knew darn well what she was making it for. So I went to Clarence and I said, "Clarence, this is the one! This is a sign!"

Though you have a lot of co-credits, it seems that you usually wrote alone, without a collaborator. On Seven Brides for Seven Brothers [1954], did Frances Goodrich and Albert Hackett work on the script before or after you?

They worked on it [before me] and they didn't get along with Stanley Donen. They were lovely people, darling . . . but the script just wasn't coming out right, they were unhappy, and he was unhappy. They wanted to bow out.

Stanley Donen called me in and I looked at the script and said, "The big trouble in the original short story is that the Howard Keel character is the one that tries to get all of these boys married off, and that's not right. The girl has nothing to do, and she's got to be the one to engineer all this stuff." That was changed around and seemed to please everyone, and we went from there.

You worked with Frank Sinatra twice. How did you become involved with Pal Joey [1957]?

They were going to do Pal Joey at Columbia with Kirk Douglas. George Cukor was going to direct it. Lillian Burns, the assistant to Harry Cohn, called me and said, "This is very hush-hush, but as much as we like Kirk Douglas, there's only one person in the world who can play this . . . and that's Frank Sinatra. But Harry and Frank didn't speak. They've had this terrible feud for years." I said, "I can't believe that. Let's talk to Harry." So we went and talked to Harry Cohn. It was my first conference with him.

I said to Harry Cohn, "I love Kirk, but there's only one person for the part . . . Frank Sinatra." "Absolutely impossible," said Harry Cohn. "He wouldn't do it!" I said, "How do you know he wouldn't do it?" "I'm not talking to him," he said. "You mean you would let a thing like that stand in the way of a picture?" I asked. "There is no use [talking about it], because he wouldn't do it," he said.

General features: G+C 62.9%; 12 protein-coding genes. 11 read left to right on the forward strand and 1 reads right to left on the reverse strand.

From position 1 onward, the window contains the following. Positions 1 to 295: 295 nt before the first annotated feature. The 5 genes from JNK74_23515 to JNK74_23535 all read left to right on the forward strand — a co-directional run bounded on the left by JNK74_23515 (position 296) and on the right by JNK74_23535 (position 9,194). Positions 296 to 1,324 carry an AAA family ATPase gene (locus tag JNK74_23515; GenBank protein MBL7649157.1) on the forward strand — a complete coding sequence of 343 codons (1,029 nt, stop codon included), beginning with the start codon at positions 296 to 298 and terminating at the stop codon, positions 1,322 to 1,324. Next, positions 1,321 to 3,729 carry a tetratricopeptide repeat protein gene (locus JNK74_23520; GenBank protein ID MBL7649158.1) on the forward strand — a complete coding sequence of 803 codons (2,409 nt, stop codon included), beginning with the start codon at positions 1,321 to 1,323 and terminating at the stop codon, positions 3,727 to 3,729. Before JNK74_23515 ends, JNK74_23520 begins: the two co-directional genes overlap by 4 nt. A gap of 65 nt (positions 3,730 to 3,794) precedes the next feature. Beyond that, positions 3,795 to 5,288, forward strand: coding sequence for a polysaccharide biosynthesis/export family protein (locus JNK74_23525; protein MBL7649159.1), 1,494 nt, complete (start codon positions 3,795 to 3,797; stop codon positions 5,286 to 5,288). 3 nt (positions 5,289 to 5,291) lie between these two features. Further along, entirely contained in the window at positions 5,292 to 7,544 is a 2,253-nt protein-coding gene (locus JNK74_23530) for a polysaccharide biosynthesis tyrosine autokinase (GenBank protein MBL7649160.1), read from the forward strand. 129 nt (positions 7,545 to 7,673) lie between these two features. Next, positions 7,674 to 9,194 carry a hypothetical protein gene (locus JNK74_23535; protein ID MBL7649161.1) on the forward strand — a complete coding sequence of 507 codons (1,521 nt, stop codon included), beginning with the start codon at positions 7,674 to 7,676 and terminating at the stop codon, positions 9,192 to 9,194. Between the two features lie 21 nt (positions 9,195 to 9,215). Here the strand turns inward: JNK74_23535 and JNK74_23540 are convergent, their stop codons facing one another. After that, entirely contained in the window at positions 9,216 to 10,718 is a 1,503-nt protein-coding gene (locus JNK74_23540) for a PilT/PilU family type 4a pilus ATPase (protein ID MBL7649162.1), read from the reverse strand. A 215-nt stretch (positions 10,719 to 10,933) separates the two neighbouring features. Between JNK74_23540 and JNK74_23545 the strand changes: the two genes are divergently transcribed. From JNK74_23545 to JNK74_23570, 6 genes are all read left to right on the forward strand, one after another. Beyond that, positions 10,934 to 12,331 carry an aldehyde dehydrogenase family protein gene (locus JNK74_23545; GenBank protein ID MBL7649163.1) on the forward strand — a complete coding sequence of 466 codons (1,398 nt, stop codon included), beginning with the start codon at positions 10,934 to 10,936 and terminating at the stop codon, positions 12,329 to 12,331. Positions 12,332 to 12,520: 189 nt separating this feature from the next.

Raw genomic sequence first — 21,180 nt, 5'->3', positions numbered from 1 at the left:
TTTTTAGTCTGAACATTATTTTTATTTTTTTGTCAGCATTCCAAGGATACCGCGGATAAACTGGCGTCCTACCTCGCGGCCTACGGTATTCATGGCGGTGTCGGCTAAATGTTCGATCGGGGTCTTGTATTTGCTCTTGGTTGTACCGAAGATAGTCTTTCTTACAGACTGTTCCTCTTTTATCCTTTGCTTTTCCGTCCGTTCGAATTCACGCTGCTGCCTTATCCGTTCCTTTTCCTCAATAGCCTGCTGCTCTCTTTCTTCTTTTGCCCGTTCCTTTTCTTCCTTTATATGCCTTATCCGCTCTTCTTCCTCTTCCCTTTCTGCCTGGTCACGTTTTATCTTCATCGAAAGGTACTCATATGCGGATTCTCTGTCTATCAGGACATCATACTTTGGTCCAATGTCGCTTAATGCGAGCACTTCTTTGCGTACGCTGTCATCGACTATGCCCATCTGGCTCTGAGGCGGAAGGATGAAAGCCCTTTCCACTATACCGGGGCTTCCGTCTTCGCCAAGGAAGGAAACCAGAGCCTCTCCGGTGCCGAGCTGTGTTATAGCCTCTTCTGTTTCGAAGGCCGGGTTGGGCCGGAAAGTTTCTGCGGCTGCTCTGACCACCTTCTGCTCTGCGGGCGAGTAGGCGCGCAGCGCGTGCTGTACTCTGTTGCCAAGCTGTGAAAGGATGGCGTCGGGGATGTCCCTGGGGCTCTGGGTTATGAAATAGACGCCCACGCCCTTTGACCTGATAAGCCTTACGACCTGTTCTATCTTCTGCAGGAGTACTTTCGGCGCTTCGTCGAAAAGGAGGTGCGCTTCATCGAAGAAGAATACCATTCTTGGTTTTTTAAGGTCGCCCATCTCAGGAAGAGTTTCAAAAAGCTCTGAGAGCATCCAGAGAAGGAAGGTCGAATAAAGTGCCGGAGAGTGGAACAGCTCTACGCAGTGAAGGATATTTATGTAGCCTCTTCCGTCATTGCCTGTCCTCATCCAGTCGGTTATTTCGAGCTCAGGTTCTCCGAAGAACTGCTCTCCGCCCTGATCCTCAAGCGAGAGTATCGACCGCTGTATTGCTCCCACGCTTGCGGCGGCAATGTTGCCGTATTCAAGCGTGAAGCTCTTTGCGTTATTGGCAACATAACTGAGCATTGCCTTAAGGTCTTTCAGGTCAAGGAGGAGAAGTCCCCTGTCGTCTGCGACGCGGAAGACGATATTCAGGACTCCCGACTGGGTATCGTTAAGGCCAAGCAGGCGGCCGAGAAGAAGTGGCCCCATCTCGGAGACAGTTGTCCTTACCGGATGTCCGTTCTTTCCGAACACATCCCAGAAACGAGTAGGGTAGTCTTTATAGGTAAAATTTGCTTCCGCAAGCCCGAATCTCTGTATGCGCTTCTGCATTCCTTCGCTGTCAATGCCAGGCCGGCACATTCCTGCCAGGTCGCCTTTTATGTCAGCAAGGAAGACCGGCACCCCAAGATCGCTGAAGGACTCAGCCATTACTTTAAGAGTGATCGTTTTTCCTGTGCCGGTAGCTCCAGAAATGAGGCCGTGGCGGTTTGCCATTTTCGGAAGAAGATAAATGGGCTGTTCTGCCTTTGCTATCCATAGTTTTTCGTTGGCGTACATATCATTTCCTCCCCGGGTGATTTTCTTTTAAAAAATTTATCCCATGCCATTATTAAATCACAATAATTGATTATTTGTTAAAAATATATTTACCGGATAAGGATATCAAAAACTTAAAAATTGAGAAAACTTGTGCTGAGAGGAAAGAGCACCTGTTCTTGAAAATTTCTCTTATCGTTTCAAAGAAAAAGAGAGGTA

So Lillian and I got together and I quickly did a synopsis of how the movie would go with Frank [in it]. Frank was making a picture somewhere and he had to drive to location every day. We got Abe Lastfogel of William Morris Agency to give him this synopsis to read on the way to location. Frank called me and said, "I'll do it." So I went to Harry Cohn and said Frank would do it. And Harry Cohn committed without ever seeing the script.

Was the script so very different from the play?

There was quite a difference. There was a lot more to it. We could enlarge it. Also, that was the first time a musical had been done that was a little sexy.

Did Frank Sinatra have any script input?

Oh, Frank has ideas of his own, of course. But Frank will attune himself to whom he's with and what he's doing. I remember when George Sidney [who ultimately directed the picture] and I went over to his house to discuss Pal Joey . He invited us for tea. It was beautifully served—everything was


just so. Frank was the perfect gentleman, always charming, always. He liked Pal Joey so much—what I had done with it—that he committed to Can-Can without a script. That is rare.

Which of your films are your favorites?

I like Pal Joey and I like Angels in the Outfield . The others, I always think, "Gee, why didn't we do this?" or "It should have been better. . . ."

What were your working circumstances like at MGM?

Well, I had a very lovely office, a desk, my secretary, a big davenport . . .


I don't type, really.

Pencil and paper?

I had a secretary for a long time, and I would dictate it to her and she'd write it up. I'd look it over and scratch it up about six times. I'm very fussy that way. When she wasn't around, I'd just sit on the davenport with the yellow pad and pencil. That's how I'd write.

Door closed? Phone off the hook?

Not particularly. I'd just as soon be interrupted. Because I don't really like to write much. I only write because I like the money.

So, you can write with distractions?

Oh, yes. I remember, when two other writers and myself went with the Edgar Bergen show to New York for three weeks, we all worked in a big suite there, and the noise and the traffic left the others a wreck. It didn't bother me a bit, and I wound up writing more of those three shows than anyone.

I can sit down in the middle of Hollywood and Vine and write. As I told you, I turned everything off when I came home [at night], but when I had to do it, I could write with children crawling over the typewriter, always.


Dorothy Kingsley: The Fixer

Preferred Citation: McGilligan, Patrick. Backstory 2: Interviews with Screenwriters of the 1940s and 1950s. Berkeley:  University of California Press,  c1991.